Jessop was working on the HMHS Britannic, a converted hospital ship and second sister of the Titanic when it suddenly exploded. Within 55 minutes, the ship was underwater, taking with it 30 lives out of the 1,066 that had been on board. Jessop was nearly sucked into the propellors along with her lifeboat but managed to jump out, leaving her relatively intact aside from a head injury.
It was finally determined only in 2016, during an exploratory diving expedition that the ship collided with a deep-sea mine, causing the explosion. Other survivors of the incident included Archie Jewell and Arthur John Priest, who also survived the sinking of the Titanic. Miss Unsinkable lived till the age of 83 when she finally passed away of congestive heart failure.
(By Currier and Ives, Wikimedia Commons)
As the son of the country’s 16th President, this name is in many historical records, but what is often left out of commonly told stories is that following the death of his father, one of only four presidents to be assassinated, this young man would go on to actually witness firsthand two of the following presidential assassinations. In fact, Robert Lincoln’s life has been peppered with coincidence, starting with his life being saved in 1864, when he was 21, by Edwin Booth, the brother of the man who would shoot his father one year later.
Though he did not witness his father’s murder, he and his distraught mother sought a change and moved to Chicago, after he resigned from the U.S Army Commission. Over the years, he established a family and a highly successful law practice which culminated in him being appointed Secretary of War in President James Garfield’s administration in 1881. In July of that year, Lincoln was waiting in a railway station, set to travel with Garfield, who was only 4 months into his presidential term, when deranged fanatic Charles Guiteau shot him in the back. Complications from the injury led to his death two months later.
Almost 20 years later, undoubtedly when Lincoln believed he had left all political assassinations behind, he was invited by President William McKinley to attend the Pan-American Exposition in Buffalo, New York. He graciously accepted and arrived at the event when it was in full swing. As he made his way into the building, presumed anarchist Leon Czolgosz was inside the building shaking the president’s hand with his left hand and shooting him in the abdomen twice with his right. McKinley initially appeared to be recovering well in the hospital, but after a week, his body succumbed to gangrene from the gunshot wounds and he passed away.
Robert Lincoln himself noted this bizarre and morbid sequence of events that appeared to follow him and thereafter refused any form of presidential invitation that came his way. He is noted as having responded with a dark sense of self-awareness, stating, “No, I'm not going, and they'd better not ask me, because there is a certain fatality about presidential functions when I am present.”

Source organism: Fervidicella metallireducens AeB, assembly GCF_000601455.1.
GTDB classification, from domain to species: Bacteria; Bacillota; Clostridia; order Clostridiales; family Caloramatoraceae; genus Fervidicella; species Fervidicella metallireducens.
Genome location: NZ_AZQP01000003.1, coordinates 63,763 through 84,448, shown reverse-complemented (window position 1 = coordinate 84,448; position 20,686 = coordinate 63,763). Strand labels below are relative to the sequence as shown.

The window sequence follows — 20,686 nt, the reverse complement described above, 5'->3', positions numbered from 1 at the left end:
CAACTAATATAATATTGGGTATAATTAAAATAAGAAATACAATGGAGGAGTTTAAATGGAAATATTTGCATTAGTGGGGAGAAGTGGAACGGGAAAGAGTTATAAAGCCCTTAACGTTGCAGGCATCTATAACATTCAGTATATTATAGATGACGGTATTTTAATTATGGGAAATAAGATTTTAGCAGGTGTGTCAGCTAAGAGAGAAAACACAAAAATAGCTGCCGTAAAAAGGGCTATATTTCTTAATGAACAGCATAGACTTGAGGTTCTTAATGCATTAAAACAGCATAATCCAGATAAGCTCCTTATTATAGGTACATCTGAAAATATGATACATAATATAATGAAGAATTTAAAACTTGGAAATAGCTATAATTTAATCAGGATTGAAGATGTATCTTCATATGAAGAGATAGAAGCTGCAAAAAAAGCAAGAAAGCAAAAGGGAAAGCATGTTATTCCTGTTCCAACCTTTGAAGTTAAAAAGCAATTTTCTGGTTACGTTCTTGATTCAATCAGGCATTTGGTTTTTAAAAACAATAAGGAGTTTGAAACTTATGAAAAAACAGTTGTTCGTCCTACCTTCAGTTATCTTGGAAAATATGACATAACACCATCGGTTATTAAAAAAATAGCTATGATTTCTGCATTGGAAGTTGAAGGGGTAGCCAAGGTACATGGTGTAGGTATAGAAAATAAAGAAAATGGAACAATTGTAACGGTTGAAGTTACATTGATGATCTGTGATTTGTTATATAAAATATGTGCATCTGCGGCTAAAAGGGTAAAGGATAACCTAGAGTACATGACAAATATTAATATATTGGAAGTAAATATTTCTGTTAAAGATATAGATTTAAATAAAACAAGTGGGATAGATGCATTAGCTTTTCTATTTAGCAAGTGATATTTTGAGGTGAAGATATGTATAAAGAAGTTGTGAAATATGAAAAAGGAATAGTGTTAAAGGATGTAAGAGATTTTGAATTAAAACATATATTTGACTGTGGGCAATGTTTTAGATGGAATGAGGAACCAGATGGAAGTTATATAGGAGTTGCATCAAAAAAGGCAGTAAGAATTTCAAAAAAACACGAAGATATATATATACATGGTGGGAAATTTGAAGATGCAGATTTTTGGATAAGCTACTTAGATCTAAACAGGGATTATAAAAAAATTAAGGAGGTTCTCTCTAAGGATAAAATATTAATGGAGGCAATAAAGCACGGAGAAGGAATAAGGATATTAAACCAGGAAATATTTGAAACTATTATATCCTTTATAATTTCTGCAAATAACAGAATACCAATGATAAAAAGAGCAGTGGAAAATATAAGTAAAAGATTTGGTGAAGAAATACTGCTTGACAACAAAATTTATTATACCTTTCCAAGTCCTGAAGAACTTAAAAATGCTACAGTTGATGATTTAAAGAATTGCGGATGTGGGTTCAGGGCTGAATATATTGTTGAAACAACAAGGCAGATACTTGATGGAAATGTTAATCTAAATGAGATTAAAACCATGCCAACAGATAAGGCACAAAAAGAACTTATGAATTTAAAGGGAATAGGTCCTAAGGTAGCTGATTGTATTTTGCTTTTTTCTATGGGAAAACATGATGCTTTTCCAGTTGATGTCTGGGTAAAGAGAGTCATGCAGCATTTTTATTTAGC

Our genetic make-up can go a long way in determining unique and common characteristics. In many ways, we can be total opposites of our siblings, and in others, we can appear to be like mirror images. In 1979, one psychologist researching twins to establish clear coherent differences between them met two men that would challenge the very foundation of his research, Jim Lewis and Jim Springer, twins separated at birth.
Born to an unwed teenage girl, the brothers were adopted immediately after their birth, one going home with the Lewis Family of Lima, Ohio, and the other going home with the Springers of Piqua, Ohio. Though they only lived 40 miles apart, the brothers never sought each other out as both families had been told that the twin brother of the boy they were adopting had died at birth. However, Mrs. Lewis recounted a rather innocuous remark made by an official in the courthouse when her son was only 16 months old and the adoption papers were being finalized. “They named the other little boy ‘Jim’, too”.
The remark stuck with Mrs. Lewis. Her occasional urges to her son to find his long lost brother fell on deaf ears for decades until one Thanksgiving when a 37-year-old Jim Lewis finally decided to reach out to the Probate Court. The brothers then initiated contact and reunited, before being called by psychologist Thomas Bouchard to participate in his study on twins, expecting to find some similarities but also a great many number of differences. Bouchard was as mistaken as he was shocked.
They soon discovered that they had a lot more than simply their names in common. Looking into their childhood days, it was found that both boys struggled with spelling, but loved math and carpentry. As adults, both opted for similar occupations, Springer having been a former deputy sheriff and Lewis working as a security guard for a steel mill. That wasn’t all, though. Both brothers had previously been married to women named Linda, consequently divorced their respective Linda’s and then both went on to marry women named Betty. And to really seal the deal, both men had one son, and their sons were named James Allan Springer and James Alan Lewis respectively.
Share this article with other history buffs